ASUS Fonepad camera

There are far too many options inside the camera app on the Fonepad, for a device that sports just a front-facer. Extra settings aren't necessarily a bad idea, but adjusting white balance and exposure for "selfies" seems a little extreme. We should remember that there is also a version of the Fonepad with a rear-facing camera, but the options seem out of place on the model we reviewed. It's actually a really nice camera app, as it was on the Padfone 2, but its features are sadly lost on the Fonepad. 

Images aren't appallingly bad, but equally you won't be hanging them in a portrait gallery any time soon. Video, it's claimed, is recorded at 720p, but honestly, aside from acceptable video calls, I couldn't recommend much more from the front facing camera. It does what it needs to do just fine, without excelling in any area.

One issue I found particularly troublesome was lining myself up in the middle of the frame. Because the Fonepad has an earpiece, the camera is offset from the center. As such, I couldn't just hold it up in front of me to make a video call. I had to angle it slightly, which was a little uncomfortable. A slight inconvenience, but an inconvenience all the same. 

ASUS Fonepad - Using it as a phone

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I've written up a separate post on several aspects of using the Fonepad as a phone, so I don't want to cover the same ground twice. The short version is yes, you can use it as a phone. I did, and call quality is very good, the ringer is plenty loud enough, and providing you remove the ASUS keyboard, texting is just as easy as it would be on a standard sized smartphone.

ASUS wants you to be in a bar, having a drink, and pick up your Fonepad and stick it to the side of your head to talk to someone. Please don't. Do yourself a favor and use a headset or some earphones instead.

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ASUS Fonepad battery life

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This has been a tricky one to gauge. As much as I've tried to use the Fonepad as my daily driver, for reasons discussed elsewhere, that didn't quite happen. One thing's for sure though, you're looking to at least 2-3 days of average-to-heavy use between charges. The 16 Wh battery ASUS claims will offer 32.5 hours of talk time and 751 hours of standby time. I've seen 9 days of battery life from mostly being on standby. But needless to say, the combination of Intel's much-hyped efficiency and a decent-sized battery results in a excellent longevity on the Fonepad.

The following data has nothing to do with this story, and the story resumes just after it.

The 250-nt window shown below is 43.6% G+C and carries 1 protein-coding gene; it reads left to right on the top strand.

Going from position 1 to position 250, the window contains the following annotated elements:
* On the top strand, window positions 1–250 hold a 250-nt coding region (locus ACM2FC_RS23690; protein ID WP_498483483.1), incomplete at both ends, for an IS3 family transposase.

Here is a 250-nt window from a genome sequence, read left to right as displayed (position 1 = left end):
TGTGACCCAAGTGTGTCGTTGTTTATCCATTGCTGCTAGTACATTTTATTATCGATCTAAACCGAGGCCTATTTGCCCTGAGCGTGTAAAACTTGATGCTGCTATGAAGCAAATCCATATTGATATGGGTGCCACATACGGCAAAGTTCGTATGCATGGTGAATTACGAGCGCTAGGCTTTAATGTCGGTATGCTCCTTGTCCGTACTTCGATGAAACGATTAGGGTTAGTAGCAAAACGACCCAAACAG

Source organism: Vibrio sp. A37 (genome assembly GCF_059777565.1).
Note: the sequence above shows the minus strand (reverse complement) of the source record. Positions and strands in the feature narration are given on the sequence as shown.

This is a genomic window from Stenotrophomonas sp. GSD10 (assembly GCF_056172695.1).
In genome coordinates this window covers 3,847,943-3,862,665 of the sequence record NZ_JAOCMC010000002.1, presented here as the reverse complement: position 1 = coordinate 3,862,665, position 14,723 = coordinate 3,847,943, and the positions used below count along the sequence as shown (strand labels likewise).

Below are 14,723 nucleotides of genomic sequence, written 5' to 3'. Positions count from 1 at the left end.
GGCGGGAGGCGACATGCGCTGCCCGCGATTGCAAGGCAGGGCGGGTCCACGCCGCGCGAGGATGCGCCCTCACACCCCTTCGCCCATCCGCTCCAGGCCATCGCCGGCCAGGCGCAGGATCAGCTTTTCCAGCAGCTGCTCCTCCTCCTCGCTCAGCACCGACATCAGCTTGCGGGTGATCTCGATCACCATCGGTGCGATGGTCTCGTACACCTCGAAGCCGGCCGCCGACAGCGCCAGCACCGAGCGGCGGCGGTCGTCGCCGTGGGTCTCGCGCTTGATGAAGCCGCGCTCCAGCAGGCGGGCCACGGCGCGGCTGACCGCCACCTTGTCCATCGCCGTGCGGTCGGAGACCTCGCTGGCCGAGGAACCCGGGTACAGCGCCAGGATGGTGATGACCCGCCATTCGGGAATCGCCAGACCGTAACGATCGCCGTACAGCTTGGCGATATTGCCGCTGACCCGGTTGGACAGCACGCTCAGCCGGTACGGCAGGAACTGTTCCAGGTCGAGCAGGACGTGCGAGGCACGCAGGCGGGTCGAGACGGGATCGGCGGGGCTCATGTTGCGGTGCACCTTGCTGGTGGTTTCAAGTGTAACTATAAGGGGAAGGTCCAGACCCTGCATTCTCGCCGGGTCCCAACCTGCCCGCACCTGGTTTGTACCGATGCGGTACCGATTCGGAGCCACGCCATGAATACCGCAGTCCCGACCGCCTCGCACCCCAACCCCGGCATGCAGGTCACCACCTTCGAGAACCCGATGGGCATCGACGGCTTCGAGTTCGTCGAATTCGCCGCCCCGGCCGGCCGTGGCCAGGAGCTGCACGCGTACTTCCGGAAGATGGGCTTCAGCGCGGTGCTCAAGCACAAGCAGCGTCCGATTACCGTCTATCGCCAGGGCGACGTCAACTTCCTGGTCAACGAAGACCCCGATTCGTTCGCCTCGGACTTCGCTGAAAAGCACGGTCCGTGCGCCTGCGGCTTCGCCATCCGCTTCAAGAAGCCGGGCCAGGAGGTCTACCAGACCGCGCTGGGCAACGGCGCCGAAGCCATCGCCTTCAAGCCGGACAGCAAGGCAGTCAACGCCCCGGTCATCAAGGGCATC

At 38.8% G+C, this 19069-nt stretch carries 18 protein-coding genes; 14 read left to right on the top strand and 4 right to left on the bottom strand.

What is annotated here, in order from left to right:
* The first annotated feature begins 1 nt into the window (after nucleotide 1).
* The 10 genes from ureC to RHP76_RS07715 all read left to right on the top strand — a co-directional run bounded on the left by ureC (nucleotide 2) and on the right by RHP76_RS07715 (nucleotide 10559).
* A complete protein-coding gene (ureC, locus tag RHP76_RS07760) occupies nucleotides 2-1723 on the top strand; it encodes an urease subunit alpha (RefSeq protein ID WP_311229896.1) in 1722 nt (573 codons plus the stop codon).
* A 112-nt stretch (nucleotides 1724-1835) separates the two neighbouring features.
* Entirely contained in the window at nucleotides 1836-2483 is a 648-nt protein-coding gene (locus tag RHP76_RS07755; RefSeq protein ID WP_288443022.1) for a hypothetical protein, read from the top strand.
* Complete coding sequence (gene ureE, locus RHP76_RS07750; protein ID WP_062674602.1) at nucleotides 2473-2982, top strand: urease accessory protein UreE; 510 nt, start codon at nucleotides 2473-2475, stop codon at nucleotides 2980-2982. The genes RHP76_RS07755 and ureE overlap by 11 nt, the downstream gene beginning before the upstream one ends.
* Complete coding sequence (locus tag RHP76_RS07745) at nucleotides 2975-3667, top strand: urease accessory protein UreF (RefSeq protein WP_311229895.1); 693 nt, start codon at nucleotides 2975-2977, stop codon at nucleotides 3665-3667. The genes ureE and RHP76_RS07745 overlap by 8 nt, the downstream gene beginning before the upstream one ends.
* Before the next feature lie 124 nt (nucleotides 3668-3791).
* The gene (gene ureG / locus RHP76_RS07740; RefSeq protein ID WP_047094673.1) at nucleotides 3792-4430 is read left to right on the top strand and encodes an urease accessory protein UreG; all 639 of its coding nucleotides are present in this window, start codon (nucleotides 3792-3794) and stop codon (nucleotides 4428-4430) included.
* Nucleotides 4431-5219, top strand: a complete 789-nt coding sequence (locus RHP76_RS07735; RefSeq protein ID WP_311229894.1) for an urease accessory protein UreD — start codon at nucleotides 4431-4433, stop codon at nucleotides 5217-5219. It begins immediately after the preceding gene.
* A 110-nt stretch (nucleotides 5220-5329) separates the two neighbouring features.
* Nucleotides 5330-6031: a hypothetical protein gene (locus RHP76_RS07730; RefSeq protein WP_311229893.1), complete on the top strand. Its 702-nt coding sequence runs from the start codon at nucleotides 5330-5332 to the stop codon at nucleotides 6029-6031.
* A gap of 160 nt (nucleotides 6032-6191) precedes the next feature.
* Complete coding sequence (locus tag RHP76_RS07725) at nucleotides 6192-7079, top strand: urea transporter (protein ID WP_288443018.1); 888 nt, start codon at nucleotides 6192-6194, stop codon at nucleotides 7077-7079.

ASUS Fonepad pricing and availability

Here in the UK, the Fonepad can be had from Carphone Warehouse and Amazon. Amazon are currently selling it for £179 outright, while Carphone Warehouse has it for £169 or free on a new 2-year contract at £21 and above. Either way, the Fonepad is well-priced for both a budget tablet and a budget smartphone, with the added bonus of actually being both of those things. 

The bottom line

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I really want to like the Fonepad, and in some respects I do. For the price, this is a very competitive device with fantastic battery life, Jelly Bean, the ability to make calls. Sadly, the internals let it down, and I fear that the price tag alone may have led to the decision to use the Intel Z2420. It just doesn't feel nearly as smooth and snappy as the Nexus 7, which is similarly priced and a full year old. It hampers the overall experience, which is otherwise typically good from ASUS. 

The biggest thing I don't like is the way it's marketed by ASUS, almost more as a phone than a tablet. Holding this to my head in public was awkward to say the least. With headphones, it's a more reasonable proposition — an all-in-one device that is both a proper tablet and a full-featured smartphone. But please, don't hold it to your head. This is a tablet, whichever way they want you to look at it. 

For some time now, we've longed for ASUS to just make a smartphone. Not a tablet, nor a dockable device, just phone. Sadly that wait continues.

 

Reader comments

ASUS Fonepad review

17 Comments